Mothers latch on to post-baby meal delivery

Confinement meal providers are seeing an increase in sales as more mothers order confinement food to be delivered to their homes

When Mrs Ruby Sim, 30, was getting ready for the birth of her second son last year, one of the things on her to-do list was getting a confinement meal service.

She had tried to keep costs down after the birth of her first son four years ago by getting her mother to cook her post-natal meals, but that did not work out.

"My mother found it challenging to cook confinement food and I ended up eating regular meals after the first week," she says.

Mrs Sim, a parenting blogger, believes that because she did not adhere to a confinement meal diet, her milk flow was affected and that made breastfeeding difficult.

She wanted to ensure that she could enjoy a steady supply of such nourishing meals after her second son was born.

"It was so convenient to have lunch and dinner provided. And I saved money because I just ordered the meals and did away with having a confinement nanny.

Chilli Padi Confinement's Ginseng Chicken. Companies such as RichFood Catering try to minimise repetition of dishes.
Chilli Padi Confinement's Ginseng Chicken. PHOTO: CHILLI PADI CONFINEMENT 

Chilli Padi Confinement's Ginseng Chicken. Companies such as RichFood Catering try to minimise repetition of dishes.

I didn't have to worry about what to eat or what ingredients and herbs to buy for the nanny to cook my meals.

BLOGGER RUBY SIM (above), who ordered confinement meals when she gave birth to her second son

"I didn't have to worry about what to eat or what ingredients and herbs to buy for the nanny to cook my meals," adds Mrs Sim, who tried six different confinement meal providers last year before deciding on one of them.

Like her, many new mothers here are using home delivery services for their post-partum recovery meals, as they find it convenient and cheaper than hiring a full-time, 28-day confinement nanny.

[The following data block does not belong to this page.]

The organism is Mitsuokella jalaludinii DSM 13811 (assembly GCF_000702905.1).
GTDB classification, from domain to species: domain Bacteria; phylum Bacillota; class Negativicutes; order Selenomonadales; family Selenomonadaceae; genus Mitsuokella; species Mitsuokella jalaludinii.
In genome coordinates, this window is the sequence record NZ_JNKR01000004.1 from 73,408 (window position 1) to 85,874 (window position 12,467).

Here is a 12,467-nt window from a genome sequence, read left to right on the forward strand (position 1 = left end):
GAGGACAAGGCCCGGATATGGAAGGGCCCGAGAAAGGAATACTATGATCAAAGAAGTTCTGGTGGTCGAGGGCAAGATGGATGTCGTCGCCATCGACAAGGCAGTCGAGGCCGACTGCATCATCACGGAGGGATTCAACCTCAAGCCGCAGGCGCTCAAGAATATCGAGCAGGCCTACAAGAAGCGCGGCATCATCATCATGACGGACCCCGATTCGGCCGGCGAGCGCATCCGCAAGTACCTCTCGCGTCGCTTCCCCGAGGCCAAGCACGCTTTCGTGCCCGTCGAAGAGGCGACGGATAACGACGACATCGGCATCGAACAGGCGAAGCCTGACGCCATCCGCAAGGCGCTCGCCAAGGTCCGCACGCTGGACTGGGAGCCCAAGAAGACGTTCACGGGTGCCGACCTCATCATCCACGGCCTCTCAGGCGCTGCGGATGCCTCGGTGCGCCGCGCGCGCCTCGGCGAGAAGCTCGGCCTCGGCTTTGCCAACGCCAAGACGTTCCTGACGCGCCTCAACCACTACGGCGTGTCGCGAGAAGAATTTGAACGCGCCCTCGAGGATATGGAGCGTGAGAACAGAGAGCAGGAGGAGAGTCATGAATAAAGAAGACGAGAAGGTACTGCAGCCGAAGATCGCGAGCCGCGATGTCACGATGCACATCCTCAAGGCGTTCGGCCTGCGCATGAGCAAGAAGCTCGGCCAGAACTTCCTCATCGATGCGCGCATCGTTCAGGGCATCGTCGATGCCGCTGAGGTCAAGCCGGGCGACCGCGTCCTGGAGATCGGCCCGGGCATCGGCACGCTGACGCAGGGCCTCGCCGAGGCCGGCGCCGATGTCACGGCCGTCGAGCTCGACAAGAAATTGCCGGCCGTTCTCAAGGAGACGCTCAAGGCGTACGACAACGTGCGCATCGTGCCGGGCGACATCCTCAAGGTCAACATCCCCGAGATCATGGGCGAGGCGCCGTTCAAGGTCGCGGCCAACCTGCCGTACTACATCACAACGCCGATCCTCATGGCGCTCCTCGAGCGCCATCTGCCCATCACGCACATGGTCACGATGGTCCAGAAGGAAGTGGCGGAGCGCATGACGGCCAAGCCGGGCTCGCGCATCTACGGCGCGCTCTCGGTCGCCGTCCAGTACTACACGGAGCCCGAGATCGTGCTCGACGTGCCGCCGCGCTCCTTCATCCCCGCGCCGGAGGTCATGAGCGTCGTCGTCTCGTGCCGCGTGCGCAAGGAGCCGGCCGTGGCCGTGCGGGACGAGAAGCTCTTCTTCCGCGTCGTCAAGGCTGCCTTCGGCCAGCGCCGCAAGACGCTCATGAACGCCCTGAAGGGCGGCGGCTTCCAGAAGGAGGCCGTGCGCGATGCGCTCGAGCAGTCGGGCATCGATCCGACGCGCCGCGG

The services of such a nanny usually costs about $3,000, which is about $1,000 more than ordering a 28-day long confinement meal service.

While the nanny's fees go towards cooking of meals and looking after the child, many mothers say they would rather do the latter themselves or have their parents or in-laws do so.

Confinement meal providers say the growth in sales in recent years shows that the popularity of such meals has increased.

Natal Essentials, one of the earliest caterers of confinement meals here, says sales have increased by more than 100 per cent since it began operations in 2003, and that sales continue to be healthy.

But with rising demand, competition has also become more heated and the providers have had to come up with different ways of getting a leg up on their rivals in the market.

A quick search shows there are currently close to 15 confinement meal providers here, compared with fewer than 10 five years ago.

Confinement food, usually consumed by mothers in the month following childbirth, when they are advised to be "confined" at home to rest, is seen as an important part of the post-partum recovery process.

Different cultures may have different ideas of the types of food best suited to new mothers.

For the Chinese, such meals usually contain ingredients known to aid digestion, expel wind and toxins, to help mothers regain energy, strengthen their joints, and support their breastfeeding needs.

Malays and Indians are said to avoid foods such as cucumbers, tomatoes and coconut milk as these are seen to be "cooling".

Confinement meal providers here generally cater more to the Chinese and do not offer halal options. But some are able to omit pork from the dishes and others are able to prepare vegetarian meals.

Confinement meals supplied by these firms usually consist of staples, proteins, herbal soups and teas, and arrive in containers ranging from tingkat to thermal tubs.